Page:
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A smaller car? To buy or not to buy?

I’m having a car crisis.  I need your help to push me over the edge to get rid of my 7 passenger SUV!  Financially, it seems to makes sense… but for some reason, I am just having trouble pulling the trigger.

Here’s the details:
Currently Right now, I have a Mazda CX9. Seats 7 passengers, which is great when both my parents are in town at the same time, and we ALL want to go somewhere.  But, I would say that that equates to about 12 days a year max. The other 353 days a year, it is usually just me in the car commuting to work. Originally we bought this car as a weekend hauler for the family – dogs included. Back then, Mr. SSC and I were commuting together in his more fuel efficient car, but, last year he switched jobs, and we can no longer carpool, so I use this behemoth SUV to drive roughly 50 miles a day.

We are thinking of replacing it with a Mazda CX5 – so essentially the same car but smaller and more fuel efficient.  This one fits 5 passengers, and is still a SUV (we still need to fit 2 kids, 2 large dogs).  Yeah, maybe we don’t ‘need’ and SUV, but we like having one for hauling strollers, bikes and dogs around. Plus – the back of an SUV is great for quick roadside changes of dirty diapers! Way cleaner than a store bathroom. My only issue is that it takes a bit of wiggling for me to fit my hips between the two car seats in the back… but then again, this is only something I have to do, say 20 times a year. And it would not be comfortable for more than 30 minutes, unless we un-latch the car seats and strap them in with seatbelts instead of the Latch system.

I’ve done a little snooping around at dealers, and found a great deal.  With my trade-in, we are getting the CX5 for a net cost of $8000, probably closer to $7200 because my current car needs new tires, and those will cost a pretty penny.  With the new car I should get about 10 mpg more. So, since I drive ~1000 miles/month, and at $2/gallon,  I should save $36/month on gas.  Supposedly, car insurance for the new car will be 4% less, or about $34 less per year.  So that all adds up to about $400/year. Not too impressive for downsizing.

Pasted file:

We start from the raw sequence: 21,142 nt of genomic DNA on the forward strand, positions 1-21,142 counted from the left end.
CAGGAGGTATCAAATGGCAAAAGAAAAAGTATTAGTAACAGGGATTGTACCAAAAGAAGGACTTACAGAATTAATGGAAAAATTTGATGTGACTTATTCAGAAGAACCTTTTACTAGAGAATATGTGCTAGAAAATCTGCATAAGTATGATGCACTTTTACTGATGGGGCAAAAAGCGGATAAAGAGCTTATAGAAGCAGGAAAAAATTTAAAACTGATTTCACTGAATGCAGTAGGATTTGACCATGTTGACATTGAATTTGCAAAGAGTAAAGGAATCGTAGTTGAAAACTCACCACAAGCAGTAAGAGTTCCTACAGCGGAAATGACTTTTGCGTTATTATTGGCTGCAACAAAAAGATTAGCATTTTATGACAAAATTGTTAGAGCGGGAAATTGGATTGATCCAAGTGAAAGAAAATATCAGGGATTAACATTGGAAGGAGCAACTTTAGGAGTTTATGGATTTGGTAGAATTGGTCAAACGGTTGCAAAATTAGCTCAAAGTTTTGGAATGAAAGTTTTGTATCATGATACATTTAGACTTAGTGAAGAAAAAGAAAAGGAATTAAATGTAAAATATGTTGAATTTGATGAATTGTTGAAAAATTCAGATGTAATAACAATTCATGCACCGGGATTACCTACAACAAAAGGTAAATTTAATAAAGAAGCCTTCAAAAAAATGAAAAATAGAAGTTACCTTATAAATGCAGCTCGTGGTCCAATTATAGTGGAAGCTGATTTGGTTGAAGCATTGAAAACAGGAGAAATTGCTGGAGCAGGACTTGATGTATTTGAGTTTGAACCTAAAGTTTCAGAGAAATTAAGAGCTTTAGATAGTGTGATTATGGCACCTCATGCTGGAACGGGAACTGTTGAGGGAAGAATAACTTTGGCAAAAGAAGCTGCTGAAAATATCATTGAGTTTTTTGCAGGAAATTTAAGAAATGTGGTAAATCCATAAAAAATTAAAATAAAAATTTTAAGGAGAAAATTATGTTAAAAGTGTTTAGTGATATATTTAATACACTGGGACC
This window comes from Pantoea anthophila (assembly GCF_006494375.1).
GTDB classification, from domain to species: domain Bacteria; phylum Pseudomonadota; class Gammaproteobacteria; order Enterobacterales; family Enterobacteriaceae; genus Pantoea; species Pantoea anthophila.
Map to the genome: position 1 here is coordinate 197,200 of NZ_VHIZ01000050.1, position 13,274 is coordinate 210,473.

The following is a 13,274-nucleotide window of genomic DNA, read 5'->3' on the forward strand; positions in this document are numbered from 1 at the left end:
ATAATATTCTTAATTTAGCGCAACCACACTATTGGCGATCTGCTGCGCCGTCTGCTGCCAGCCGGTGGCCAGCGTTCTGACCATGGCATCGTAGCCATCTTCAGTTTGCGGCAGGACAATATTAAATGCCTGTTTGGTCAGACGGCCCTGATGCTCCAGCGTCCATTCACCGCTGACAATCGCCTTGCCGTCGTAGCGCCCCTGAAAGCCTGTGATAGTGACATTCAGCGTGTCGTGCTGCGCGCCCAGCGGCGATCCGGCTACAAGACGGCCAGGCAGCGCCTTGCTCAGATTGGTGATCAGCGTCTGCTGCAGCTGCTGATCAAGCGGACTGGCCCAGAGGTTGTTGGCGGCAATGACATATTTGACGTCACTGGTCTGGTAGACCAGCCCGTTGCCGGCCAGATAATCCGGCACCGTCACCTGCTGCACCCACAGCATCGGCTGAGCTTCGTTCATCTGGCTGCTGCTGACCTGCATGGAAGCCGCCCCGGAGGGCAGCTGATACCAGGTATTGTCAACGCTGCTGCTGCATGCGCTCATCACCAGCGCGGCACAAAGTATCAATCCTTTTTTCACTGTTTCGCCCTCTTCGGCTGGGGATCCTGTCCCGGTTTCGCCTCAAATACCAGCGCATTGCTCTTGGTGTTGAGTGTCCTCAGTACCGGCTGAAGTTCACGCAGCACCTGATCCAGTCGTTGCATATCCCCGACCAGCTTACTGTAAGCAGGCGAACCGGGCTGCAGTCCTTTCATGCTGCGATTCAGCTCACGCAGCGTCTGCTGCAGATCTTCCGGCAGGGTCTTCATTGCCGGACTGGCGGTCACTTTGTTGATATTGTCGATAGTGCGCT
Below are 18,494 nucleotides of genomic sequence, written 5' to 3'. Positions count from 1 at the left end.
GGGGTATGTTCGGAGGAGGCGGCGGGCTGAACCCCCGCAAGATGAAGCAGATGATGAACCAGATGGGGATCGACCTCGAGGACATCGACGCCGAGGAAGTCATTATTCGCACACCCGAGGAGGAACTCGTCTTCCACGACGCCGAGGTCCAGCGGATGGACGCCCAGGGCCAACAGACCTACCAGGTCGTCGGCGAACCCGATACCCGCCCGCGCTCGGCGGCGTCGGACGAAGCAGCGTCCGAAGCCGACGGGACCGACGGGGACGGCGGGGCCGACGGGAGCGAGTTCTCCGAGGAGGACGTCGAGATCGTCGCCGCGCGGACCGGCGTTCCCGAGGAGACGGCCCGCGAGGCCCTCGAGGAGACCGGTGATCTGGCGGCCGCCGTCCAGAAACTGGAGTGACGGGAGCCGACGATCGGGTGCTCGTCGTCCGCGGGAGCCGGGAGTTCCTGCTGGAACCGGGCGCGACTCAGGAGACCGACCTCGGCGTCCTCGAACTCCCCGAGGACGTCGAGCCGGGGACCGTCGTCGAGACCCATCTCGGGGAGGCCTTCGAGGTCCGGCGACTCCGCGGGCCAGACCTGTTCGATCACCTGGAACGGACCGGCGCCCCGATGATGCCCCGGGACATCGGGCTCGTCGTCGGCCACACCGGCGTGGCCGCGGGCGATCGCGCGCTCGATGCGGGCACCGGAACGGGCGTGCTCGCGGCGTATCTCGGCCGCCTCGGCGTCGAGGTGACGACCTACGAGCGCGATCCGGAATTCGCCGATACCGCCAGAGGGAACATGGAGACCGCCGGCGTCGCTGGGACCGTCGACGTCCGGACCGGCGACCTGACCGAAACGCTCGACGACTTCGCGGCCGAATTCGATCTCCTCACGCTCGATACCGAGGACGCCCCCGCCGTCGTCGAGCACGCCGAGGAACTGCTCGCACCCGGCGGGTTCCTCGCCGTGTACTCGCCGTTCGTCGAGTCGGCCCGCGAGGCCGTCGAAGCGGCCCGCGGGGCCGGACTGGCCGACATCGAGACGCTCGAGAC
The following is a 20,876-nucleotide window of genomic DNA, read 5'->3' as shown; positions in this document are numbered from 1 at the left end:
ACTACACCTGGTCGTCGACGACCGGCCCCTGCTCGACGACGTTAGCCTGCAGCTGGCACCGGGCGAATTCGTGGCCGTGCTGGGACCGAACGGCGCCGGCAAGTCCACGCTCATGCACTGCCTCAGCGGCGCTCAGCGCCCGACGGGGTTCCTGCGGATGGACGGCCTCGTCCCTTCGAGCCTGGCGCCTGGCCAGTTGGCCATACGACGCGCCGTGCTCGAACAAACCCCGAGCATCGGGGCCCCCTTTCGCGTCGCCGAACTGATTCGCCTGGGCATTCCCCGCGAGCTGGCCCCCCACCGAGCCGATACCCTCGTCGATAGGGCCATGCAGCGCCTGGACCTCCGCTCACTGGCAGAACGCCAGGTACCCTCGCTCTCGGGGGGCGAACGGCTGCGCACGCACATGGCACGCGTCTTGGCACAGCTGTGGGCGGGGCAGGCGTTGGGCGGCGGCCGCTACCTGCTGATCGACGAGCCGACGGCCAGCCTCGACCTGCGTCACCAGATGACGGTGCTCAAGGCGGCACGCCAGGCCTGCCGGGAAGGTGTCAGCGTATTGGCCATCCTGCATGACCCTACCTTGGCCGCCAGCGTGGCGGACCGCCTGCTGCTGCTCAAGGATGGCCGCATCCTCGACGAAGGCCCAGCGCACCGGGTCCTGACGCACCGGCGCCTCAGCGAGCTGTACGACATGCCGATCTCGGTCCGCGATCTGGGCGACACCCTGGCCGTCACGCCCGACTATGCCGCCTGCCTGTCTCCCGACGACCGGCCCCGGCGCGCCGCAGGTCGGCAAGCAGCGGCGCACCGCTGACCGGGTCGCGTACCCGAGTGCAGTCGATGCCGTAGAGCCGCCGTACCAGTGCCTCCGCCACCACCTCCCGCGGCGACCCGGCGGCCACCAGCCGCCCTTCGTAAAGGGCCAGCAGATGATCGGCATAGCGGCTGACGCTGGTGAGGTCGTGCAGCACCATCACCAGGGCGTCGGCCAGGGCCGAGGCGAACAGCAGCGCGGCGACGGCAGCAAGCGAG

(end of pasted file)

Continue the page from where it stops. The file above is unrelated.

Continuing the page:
I did some more research online to try and factor in maintenance costs, and according to My old car costs $.62/mile to own and operate, and the smaller SUV would cost $0.42.  (this includes other items like maintenance, depreciation, insurance, etc.)  Looking at it this way, the newer car would save us approximately $2400/year. Which means it would pay off in 3 years. Another added benefit is that the newer car would still have a warranty on it and it seems to get significantly higher safety ratings.

What should I do? It seems like downsizing will give us the best deal in the long run. I think part of me is scared of downsizing and regretting it. Also, I hate the idea of shelling out the $7200 for the new car. I know many people out there count cars as an asset with a value, but in my mind a car is a tool with a limited lifespan.

I know many of you have probably done some vehicle downsizing as you immerse yourself in the FI lifestyle – was it difficult for you to make the decision?  Did you ever regret it? Should I buy the smaller, newer SUV?